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Globe trotting Lakeland College assistant professor Alicia Helion is making a world of difference overseas and in the classroom. Now in her fourth year as a member of Lakeland's psychology faculty, Helion has spent time overseas each of the last three summers creating dynamic learning experiences for her students. "My goal is to engage my students through research and service," Helion said. "There's nothing more gratifying than seeing students beaming when they've learned that a research project has been approved or their work has been selected for publication."
This past May, Lakeland students created HIV prevention and English instruction materials, which Helion used in seminars during her month-long stay in Uganda. Helion collected research from seminar participants, and her students are analyzing that data in the college's psychology lab this school year. Helion and several of her students will present the findings at the Midwest Psychological Association Conference in Chicago this May. She made previous visits with materials made by her students to Mozambique and Cambodia.
Closer to home, dozens of her students have worked on a cervical cancer study that Helion started in 2005. Helion's research, which is being funded by a grant from the Marti Spittel Zigelbauer Foundation, shows that some women who get abnormal pap results often do not return for additional testing. This abnormal result can be a warning sign for cervical cancer.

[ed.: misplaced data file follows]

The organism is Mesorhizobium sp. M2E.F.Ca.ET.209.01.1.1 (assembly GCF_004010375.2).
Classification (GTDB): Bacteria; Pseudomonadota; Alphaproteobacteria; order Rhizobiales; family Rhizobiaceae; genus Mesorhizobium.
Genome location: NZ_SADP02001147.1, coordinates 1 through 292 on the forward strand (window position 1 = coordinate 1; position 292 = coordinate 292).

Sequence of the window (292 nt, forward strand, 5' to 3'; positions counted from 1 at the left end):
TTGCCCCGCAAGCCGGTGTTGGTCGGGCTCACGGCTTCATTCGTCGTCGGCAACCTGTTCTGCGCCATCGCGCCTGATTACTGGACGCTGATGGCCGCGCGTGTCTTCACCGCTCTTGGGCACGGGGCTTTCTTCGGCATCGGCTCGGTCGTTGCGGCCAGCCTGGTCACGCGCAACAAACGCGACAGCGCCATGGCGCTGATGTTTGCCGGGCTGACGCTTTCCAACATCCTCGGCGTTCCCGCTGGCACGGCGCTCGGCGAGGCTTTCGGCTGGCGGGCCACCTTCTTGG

"We have up to 6,000 people that die each year of cervical cancer, and that shouldn't happen in this country," Helion said. "In the U.S., it is 100 percent curable if detected early."
To Helion, this is clearly an education issue. To improve communication, she and her students have worked with Planned Parenthood to collect stories from women who received follow-up testing. Those stories are now part of a brochure designed by Lakeland students stressing the need for follow-up testing. The brochure is available in several Planned Parenthood offices in Wisconsin. Students are researching the effectiveness of their brochure compared to an information-based brochure that doesn't include the personal stories.
"Students helped create surveys to look at the efficacy of the material, and then changed it based upon results," Helion said. "Some students were involved in discussions with Milwaukee's Planned Parenthood director, and the director said that student involvement motivated her to participate."
Helion has a host of students eager to assist in her work. One such student is Alysa Luckow, a senior from Manitowoc who has a double major in psychology and criminal justice. She has worked in Lakeland's psychology lab for two years and is currently analyzing the HIV data collected in Uganda and has worked on the cervical cancer project. This spring, Luckow will conduct her own research as part of an independent study with Helion on levels of prejudice and discrimination toward international students at Lakeland.
"Dr. Helion has a lot of passion for what she does," Luckow said. "When we discuss these projects, she does it in a way that we can understand. She's giving us opportunities and experiences that many undergraduates don't get. It's pretty exciting that a few of us get to help her create the presentation for the conference in Chicago."After earning a master's degree in psychology at Brown University, she earned a doctorate in psychology from UW-Milwaukee. Today, Helion has found her niche working with students at Lakeland.
"Sometimes our students need a lot of support, and I'm able to provide that. That is really fulfilling," Helion said. Helion hopes to continue her international work this summer. She is planning a trip to Kenya to conduct more HIV interventions and research.